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What Are Rites of Passage?

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Christianity - Rites of Passage Part One What Are Rites of Passage? In life, as some might say, we all go through different stages. The traditional stages are usually classed as being born, childhood, adolescence (through which, learning is also categorised), adulthood, middle age, old age, and finally, death. In Christianity, and, indeed, most religions, these stages, or phases of life, are marked with a ceremony; to celebrate one's passing through life, and closer to heaven (where, Christians say, one goes to after death - a reward for being good and doing the right things during life) and God. The Diagram, below, shows a few of them. These ceremonies are what Rites of Passage are. A rite, or ritual is just a formal way of stating to oneself, others, and God, that they have passed through their last stage, and have moved on to the next, hence the term. The ceremonies, themselves, usually have set orders, and customs based on what God has told them to do, through the Bible and Jesus. Baptism - "Go therefore and make disciples...baptising them in the name of the Father and of the Son and of the holy spirit" Matthew 28:19 When a baby is born, it is the start of a new life, therefore, Christians celebrate it's starting the journey, with its baptism, or christening. ...read more.


Hymns are sung, and prayers said, to introduce the service, before the minister makes a tribute to the deceased. Then those who were close to the deceased will give a short speech, or eulogy, before another sermon is preached, and more prayers and hymns. Finally, the coffin will be taken to the cemetery for burial or cremation, and a final prayer will be said (which is where the famous "Ashes to Ashes, dust to dust" comes in), before the body is buried or burnt. Afterwards, there is usually a reception, where a toast is made to the deceased. Part Two Marriage (and Divorce?) - "Let marriage be honourable among all" Hebrews 13:4 In Christianity, marriage is sacred. A bond, which can, and should, never be broken. The joining of two persons, who become as one. As the bible says, in 1Corinthians 7:10-11: "a wife should not depart from her husband...and a husband should not leave his wife". It clearly states that separation, or even divorce, would be a sin. There are four main points, which Jesus identified, concerning marriage: - 1) Adultery is the only grounds for divorce - "whoever divorces his wife, except on the ground of fornication, and marries another commits adultery." ...read more.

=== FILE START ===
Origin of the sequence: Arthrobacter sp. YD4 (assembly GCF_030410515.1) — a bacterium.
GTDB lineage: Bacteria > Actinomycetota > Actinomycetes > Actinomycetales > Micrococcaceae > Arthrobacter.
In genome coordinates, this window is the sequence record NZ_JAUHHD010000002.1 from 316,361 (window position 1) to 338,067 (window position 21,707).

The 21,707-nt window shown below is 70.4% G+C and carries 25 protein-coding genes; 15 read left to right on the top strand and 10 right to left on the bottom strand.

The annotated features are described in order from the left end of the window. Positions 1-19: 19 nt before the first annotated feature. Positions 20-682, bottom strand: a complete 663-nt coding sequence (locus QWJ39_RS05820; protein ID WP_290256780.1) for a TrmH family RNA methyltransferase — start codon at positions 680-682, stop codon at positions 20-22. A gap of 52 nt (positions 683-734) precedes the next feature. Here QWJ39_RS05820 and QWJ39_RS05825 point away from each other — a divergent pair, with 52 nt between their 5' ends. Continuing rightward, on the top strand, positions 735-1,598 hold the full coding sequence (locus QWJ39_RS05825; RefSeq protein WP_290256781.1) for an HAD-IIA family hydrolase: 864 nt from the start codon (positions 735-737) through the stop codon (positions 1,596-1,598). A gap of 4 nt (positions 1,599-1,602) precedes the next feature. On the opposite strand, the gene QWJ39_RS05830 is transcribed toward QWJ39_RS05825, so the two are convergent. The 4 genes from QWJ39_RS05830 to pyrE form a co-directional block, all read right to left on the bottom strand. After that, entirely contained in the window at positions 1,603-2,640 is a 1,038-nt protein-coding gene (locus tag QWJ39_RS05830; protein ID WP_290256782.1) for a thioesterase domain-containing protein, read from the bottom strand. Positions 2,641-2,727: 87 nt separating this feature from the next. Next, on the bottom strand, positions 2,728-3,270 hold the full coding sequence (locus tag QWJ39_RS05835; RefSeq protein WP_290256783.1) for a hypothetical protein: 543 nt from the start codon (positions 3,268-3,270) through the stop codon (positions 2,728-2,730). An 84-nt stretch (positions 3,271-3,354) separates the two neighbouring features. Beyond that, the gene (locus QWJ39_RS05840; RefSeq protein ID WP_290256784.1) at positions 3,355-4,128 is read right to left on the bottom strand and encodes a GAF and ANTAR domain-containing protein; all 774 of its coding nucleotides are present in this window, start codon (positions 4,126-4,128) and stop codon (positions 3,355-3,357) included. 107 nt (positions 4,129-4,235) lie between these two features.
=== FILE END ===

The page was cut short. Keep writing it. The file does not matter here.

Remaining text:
The same goes for death (especially in this country, as has been explained above): if one has realised that they've lived a "sinful" life, they can make one last repentance, before dying. In that sense, through their death, they've been baptised, as it were. I suppose, though, really, it's down to the individual, and what s/he really feels. Personally, I wouldn't bother with the fuss of paying for a church to get married in, unless I really wanted to get married in one, and I had agreed with my fianc´┐Że, what we wanted to do. Some people only do things to please others, or for ceremonial sake, either case, with no real personal feeling or regard, and I feel that this makes for unhappy circumstances. Unless a person is completely sure of what they are doing, should they decide that they want to do it at all, or in a Christian place of worship. If one strongly believes in Christianity, as Jesus would say, if his heart is in it, then that person is a Christian, whether baptised or not. But that is only one person's viewpoint, which is why the issue becomes a tricky one, as Christianity is dealing with millions of people's, and not just one, viewpoints. ...read more.

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